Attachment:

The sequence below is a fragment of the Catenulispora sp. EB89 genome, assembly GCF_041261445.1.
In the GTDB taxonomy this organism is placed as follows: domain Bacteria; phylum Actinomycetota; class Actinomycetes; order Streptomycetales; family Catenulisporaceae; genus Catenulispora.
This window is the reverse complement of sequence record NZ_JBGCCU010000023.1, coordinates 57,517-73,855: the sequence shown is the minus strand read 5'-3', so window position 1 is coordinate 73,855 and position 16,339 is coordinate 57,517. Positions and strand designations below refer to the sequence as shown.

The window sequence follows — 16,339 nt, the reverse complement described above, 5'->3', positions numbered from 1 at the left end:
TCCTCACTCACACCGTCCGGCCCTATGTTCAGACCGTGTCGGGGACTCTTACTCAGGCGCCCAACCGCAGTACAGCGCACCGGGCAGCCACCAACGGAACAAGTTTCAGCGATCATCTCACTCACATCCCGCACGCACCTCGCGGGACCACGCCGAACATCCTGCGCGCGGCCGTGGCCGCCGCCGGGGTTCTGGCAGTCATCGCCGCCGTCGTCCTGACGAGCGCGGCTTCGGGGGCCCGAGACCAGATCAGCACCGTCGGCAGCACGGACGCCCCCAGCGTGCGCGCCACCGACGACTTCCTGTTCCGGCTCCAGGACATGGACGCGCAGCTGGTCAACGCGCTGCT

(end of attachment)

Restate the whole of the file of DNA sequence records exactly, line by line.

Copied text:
The sequence below is a fragment of the Catenulispora sp. EB89 genome, assembly GCF_041261445.1.
In the GTDB taxonomy this organism is placed as follows: domain Bacteria; phylum Actinomycetota; class Actinomycetes; order Streptomycetales; family Catenulisporaceae; genus Catenulispora.
This window is the reverse complement of sequence record NZ_JBGCCU010000023.1, coordinates 57,517-73,855: the sequence shown is the minus strand read 5'-3', so window position 1 is coordinate 73,855 and position 16,339 is coordinate 57,517. Positions and strand designations below refer to the sequence as shown.

The window sequence follows — 16,339 nt, the reverse complement described above, 5'->3', positions numbered from 1 at the left end:
TCCTCACTCACACCGTCCGGCCCTATGTTCAGACCGTGTCGGGGACTCTTACTCAGGCGCCCAACCGCAGTACAGCGCACCGGGCAGCCACCAACGGAACAAGTTTCAGCGATCATCTCACTCACATCCCGCACGCACCTCGCGGGACCACGCCGAACATCCTGCGCGCGGCCGTGGCCGCCGCCGGGGTTCTGGCAGTCATCGCCGCCGTCGTCCTGACGAGCGCGGCTTCGGGGGCCCGAGACCAGATCAGCACCGTCGGCAGCACGGACGCCCCCAGCGTGCGCGCCACCGACGACTTCCTGTTCCGGCTCCAGGACATGGACGCGCAGCTGGTCAACGCGCTGCT